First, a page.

There are always tasks that an employee will like more or less than others, but by doing this exercise you will hopefully spot patterns or at least bright spots that get you excited.
For instance, did they like doing analytical reporting during this period but didn’t like organizing meetings? Then one of the goals in a professional development plan might be to take on more reporting projects.
Identify Top Skills
Take a look at the tasks an employee rated highly and make a list of the skills they used to complete them.
This will help identify future projects where an employee can put those skills to use, or even areas for training in order to take those skills to the next level.
2. Listing Career Goals
Now that you know more about what you’re good at and what you would like to pursue professionally, it’s time to formulate goals.
Looking far out — let’s say five to 10 years — think about what an employee would like to achieve in the company or beyond it.
This long-term view takes into consideration:
The position they would like to reach (through lateral moves or promotions)
Expertise or mastery they need to have attained by this point
Other milestones that are important (for example, reaching a certain income level or being able to mentor high-potentials)
Long-term goals require systematic work, over time, to reach them. Those actions become short-term goals — in other words, things that contribute to achieving the long-range goal, like:
Acquiring skills or education.
Building work experience to reach the next level.
Working with and learning from certain leaders.
For example, if an employee is an HR project manager now and their goal is to be an HR team lead within 5 years, a short-term goal may be to work toward a senior HR project manager position.
3. Identify Fillable Gaps
In this step, list the qualifications an employee needs to have in order to achieve each of their short-term goals. Then, help them determine where they fall short.
These are the “gaps” they need to fill.
The easiest way to do this is to look at the position description for a role they want to reach and compare the requirements to their current one.
Using the example of the senior HR project manager above, one might see that it requires experience in developing top-level strategy and delivering presentations to the business leadership team. Now an employee has at least two areas where they need to develop skills to qualify for the job.
Doing a gap analysis also serves as a reality check. Let’s say an employee’s short-term goal is to achieve a certain position within two years, but the qualifications needed are beyond what can be managed in this time frame.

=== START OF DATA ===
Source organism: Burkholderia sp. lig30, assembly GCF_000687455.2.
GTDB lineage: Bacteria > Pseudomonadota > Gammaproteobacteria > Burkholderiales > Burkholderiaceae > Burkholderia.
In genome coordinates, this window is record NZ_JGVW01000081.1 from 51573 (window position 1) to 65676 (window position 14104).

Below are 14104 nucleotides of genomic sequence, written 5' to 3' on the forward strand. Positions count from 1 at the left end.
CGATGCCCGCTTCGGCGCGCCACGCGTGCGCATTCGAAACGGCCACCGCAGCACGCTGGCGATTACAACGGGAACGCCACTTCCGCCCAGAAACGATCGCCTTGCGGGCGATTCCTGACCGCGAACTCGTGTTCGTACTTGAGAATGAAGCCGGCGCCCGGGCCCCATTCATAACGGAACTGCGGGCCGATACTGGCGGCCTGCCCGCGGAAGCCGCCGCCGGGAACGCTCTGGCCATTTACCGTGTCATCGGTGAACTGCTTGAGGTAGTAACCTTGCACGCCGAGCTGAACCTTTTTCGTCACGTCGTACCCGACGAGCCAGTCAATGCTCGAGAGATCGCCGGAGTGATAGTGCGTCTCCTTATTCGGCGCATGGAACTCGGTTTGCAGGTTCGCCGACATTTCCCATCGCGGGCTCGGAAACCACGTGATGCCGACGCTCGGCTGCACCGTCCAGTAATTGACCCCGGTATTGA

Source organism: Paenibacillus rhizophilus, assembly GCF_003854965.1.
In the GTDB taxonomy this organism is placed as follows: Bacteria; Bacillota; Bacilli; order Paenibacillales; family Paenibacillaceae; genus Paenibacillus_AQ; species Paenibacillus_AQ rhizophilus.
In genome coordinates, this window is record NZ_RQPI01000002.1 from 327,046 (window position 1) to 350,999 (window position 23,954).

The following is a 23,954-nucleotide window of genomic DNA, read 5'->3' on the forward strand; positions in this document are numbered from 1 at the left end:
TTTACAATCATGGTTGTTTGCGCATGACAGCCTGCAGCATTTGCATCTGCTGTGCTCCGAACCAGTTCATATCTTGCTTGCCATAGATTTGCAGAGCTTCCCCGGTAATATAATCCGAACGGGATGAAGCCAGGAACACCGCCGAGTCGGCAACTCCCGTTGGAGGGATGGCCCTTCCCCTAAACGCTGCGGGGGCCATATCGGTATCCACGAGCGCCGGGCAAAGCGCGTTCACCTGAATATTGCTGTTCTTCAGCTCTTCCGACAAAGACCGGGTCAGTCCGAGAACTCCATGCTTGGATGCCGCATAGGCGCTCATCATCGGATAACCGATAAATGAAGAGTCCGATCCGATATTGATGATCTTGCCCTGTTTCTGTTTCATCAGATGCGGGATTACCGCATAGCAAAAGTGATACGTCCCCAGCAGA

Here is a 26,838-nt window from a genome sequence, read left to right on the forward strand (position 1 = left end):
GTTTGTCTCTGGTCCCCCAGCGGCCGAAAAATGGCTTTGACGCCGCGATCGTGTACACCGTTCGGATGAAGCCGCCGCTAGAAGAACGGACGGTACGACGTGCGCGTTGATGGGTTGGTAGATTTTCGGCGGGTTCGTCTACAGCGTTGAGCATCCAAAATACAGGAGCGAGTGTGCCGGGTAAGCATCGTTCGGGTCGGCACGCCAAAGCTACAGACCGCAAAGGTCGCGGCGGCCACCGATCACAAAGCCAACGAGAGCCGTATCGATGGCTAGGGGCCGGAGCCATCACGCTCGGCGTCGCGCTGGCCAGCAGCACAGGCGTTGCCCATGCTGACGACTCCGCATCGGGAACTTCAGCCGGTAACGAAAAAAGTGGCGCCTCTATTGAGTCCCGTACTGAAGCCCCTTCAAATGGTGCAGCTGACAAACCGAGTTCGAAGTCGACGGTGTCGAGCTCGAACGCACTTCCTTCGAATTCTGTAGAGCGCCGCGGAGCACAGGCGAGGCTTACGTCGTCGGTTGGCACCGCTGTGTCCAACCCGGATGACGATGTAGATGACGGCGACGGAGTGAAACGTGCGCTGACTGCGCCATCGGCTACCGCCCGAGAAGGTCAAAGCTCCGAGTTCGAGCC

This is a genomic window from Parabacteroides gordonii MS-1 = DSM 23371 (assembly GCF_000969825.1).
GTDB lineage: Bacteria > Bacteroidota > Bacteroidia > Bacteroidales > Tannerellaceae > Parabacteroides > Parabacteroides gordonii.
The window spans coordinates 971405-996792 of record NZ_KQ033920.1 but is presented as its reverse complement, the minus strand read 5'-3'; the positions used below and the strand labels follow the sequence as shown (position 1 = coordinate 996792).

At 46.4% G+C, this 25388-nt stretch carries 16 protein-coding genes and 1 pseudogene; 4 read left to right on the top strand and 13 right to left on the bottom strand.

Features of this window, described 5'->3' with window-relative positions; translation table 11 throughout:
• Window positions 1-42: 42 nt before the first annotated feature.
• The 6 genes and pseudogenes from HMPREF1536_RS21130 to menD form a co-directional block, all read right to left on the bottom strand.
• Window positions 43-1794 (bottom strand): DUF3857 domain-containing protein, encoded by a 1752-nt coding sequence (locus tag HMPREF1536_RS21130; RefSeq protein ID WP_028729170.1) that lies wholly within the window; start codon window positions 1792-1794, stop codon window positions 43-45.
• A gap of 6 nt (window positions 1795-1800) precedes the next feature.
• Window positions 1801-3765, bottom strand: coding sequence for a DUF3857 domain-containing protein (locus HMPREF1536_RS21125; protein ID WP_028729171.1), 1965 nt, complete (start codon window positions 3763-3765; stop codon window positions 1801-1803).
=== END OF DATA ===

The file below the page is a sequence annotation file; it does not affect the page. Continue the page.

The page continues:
Or, that the qualifications don’t fit well to the strengths identified in the first step. Both of these are signs that maybe this goal needs an adjustment.
4. Build A Proper Professional Development Plan
This is where it all comes together. An employee now knows their interests, goals, and what stands between them and these goals.
Together, you need to map out the various actions an employee can take to realize each of these goals in the allotted timeframe. These could include:
Adding responsibilities to a current role.
Completing formal education.
Taking training courses inside or outside of the organization.
Doing side projects to build skills.
Developing informal and formal mentoring relationships.
Getting coaching from a co-worker or team leader.
Redesigning a current role to focus more on strengths.
Two things are important here. The first is attaching a timeline to each of the activities in a plan, for example: “Complete project management certification by end of the year.” You can help do this by planning backwards from the time to achieve the goal.
The second is nailing down resources. As an HR professional, figure out how you can help facilitate the development of your employee. Can your team shift the workload around so that they can engage in more of the projects to help develop their skills?
The ability to get support will have an impact on how an employee’s plan rolls out, and whether it is successful, so it is imperative for HR to be involved from the beginning.
5. Help Monitor Progress
As with any plan, you will need to stay on top of it in order to see it to fruition. Revisit it with employees often, especially if you need to involve others in the company for support.
A good idea is to encourage employees to check in with their plans on a monthly basis. This affords the time to make changes, as needed, to help them fulfil their goals.
Building Professional Development Plans Today
It might seem obvious to HR that employees need a professional development plan to reach their career goals.
Yet, many people don’t invest time in creating an actionable plan, or they create one and neglect to monitor its progress. That’s understandable.
This process takes time. It’s an exercise in thought and digging deep down to discover what you really want. But, the payoff is huge, both for the employee and the company.